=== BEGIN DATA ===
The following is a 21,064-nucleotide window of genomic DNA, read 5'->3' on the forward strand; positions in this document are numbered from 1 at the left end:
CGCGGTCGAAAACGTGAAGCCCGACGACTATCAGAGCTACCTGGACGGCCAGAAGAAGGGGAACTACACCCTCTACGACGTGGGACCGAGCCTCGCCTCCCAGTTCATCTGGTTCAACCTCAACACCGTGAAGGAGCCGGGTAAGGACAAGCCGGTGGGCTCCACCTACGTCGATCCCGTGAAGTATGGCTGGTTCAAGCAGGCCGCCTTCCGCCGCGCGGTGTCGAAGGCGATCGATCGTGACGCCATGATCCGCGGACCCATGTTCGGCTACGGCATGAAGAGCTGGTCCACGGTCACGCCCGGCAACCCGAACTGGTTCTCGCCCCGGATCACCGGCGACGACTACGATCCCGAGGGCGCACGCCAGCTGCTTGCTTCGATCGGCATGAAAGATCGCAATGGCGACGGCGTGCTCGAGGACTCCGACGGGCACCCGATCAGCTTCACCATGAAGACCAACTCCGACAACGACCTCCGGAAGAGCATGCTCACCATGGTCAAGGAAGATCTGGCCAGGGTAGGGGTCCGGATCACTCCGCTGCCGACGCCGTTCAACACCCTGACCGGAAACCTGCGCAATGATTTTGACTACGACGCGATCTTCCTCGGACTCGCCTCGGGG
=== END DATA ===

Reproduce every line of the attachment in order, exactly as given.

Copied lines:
The following is a 21,064-nucleotide window of genomic DNA, read 5'->3' on the forward strand; positions in this document are numbered from 1 at the left end:
CGCGGTCGAAAACGTGAAGCCCGACGACTATCAGAGCTACCTGGACGGCCAGAAGAAGGGGAACTACACCCTCTACGACGTGGGACCGAGCCTCGCCTCCCAGTTCATCTGGTTCAACCTCAACACCGTGAAGGAGCCGGGTAAGGACAAGCCGGTGGGCTCCACCTACGTCGATCCCGTGAAGTATGGCTGGTTCAAGCAGGCCGCCTTCCGCCGCGCGGTGTCGAAGGCGATCGATCGTGACGCCATGATCCGCGGACCCATGTTCGGCTACGGCATGAAGAGCTGGTCCACGGTCACGCCCGGCAACCCGAACTGGTTCTCGCCCCGGATCACCGGCGACGACTACGATCCCGAGGGCGCACGCCAGCTGCTTGCTTCGATCGGCATGAAAGATCGCAATGGCGACGGCGTGCTCGAGGACTCCGACGGGCACCCGATCAGCTTCACCATGAAGACCAACTCCGACAACGACCTCCGGAAGAGCATGCTCACCATGGTCAAGGAAGATCTGGCCAGGGTAGGGGTCCGGATCACTCCGCTGCCGACGCCGTTCAACACCCTGACCGGAAACCTGCGCAATGATTTTGACTACGACGCGATCTTCCTCGGACTCGCCTCGGGG